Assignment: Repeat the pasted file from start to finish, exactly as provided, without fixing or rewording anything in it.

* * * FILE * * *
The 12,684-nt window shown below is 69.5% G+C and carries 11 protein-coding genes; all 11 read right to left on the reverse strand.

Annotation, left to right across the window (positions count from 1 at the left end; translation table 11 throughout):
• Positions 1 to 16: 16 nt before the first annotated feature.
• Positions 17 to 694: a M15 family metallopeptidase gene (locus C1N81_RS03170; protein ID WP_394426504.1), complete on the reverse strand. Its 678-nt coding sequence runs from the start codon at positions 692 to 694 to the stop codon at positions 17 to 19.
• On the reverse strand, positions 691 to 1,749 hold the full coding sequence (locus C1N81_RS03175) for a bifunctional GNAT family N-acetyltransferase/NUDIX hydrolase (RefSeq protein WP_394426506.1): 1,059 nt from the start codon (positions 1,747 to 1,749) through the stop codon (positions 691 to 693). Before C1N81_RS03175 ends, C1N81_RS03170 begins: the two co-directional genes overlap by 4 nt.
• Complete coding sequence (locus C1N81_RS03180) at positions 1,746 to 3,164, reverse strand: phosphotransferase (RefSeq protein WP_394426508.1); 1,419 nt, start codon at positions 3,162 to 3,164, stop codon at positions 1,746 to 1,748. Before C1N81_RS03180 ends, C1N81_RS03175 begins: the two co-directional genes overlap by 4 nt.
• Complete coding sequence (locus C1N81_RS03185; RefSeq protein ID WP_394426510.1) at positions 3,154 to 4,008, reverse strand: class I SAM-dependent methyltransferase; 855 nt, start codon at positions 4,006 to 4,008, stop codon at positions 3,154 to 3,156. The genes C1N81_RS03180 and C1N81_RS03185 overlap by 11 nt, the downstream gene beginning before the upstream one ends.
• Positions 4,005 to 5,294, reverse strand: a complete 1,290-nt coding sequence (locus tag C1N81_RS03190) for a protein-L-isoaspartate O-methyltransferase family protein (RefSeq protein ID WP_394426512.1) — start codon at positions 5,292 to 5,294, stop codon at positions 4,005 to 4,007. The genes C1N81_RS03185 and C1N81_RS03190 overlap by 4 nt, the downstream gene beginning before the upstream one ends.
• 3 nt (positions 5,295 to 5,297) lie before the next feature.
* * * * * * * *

The 12,684-nt window shown below is 69.5% G+C and carries 11 protein-coding genes; all 11 read right to left on the reverse strand.

Annotation, left to right across the window (positions count from 1 at the left end; translation table 11 throughout):
• Positions 1 to 16: 16 nt before the first annotated feature.
• Positions 17 to 694: a M15 family metallopeptidase gene (locus C1N81_RS03170; protein ID WP_394426504.1), complete on the reverse strand. Its 678-nt coding sequence runs from the start codon at positions 692 to 694 to the stop codon at positions 17 to 19.
• On the reverse strand, positions 691 to 1,749 hold the full coding sequence (locus C1N81_RS03175) for a bifunctional GNAT family N-acetyltransferase/NUDIX hydrolase (RefSeq protein WP_394426506.1): 1,059 nt from the start codon (positions 1,747 to 1,749) through the stop codon (positions 691 to 693). Before C1N81_RS03175 ends, C1N81_RS03170 begins: the two co-directional genes overlap by 4 nt.
• Complete coding sequence (locus C1N81_RS03180) at positions 1,746 to 3,164, reverse strand: phosphotransferase (RefSeq protein WP_394426508.1); 1,419 nt, start codon at positions 3,162 to 3,164, stop codon at positions 1,746 to 1,748. Before C1N81_RS03180 ends, C1N81_RS03175 begins: the two co-directional genes overlap by 4 nt.
• Complete coding sequence (locus C1N81_RS03185; RefSeq protein ID WP_394426510.1) at positions 3,154 to 4,008, reverse strand: class I SAM-dependent methyltransferase; 855 nt, start codon at positions 4,006 to 4,008, stop codon at positions 3,154 to 3,156. The genes C1N81_RS03180 and C1N81_RS03185 overlap by 11 nt, the downstream gene beginning before the upstream one ends.
• Positions 4,005 to 5,294, reverse strand: a complete 1,290-nt coding sequence (locus tag C1N81_RS03190) for a protein-L-isoaspartate O-methyltransferase family protein (RefSeq protein ID WP_394426512.1) — start codon at positions 5,292 to 5,294, stop codon at positions 4,005 to 4,007. The genes C1N81_RS03185 and C1N81_RS03190 overlap by 4 nt, the downstream gene beginning before the upstream one ends.
• 3 nt (positions 5,295 to 5,297) lie before the next feature.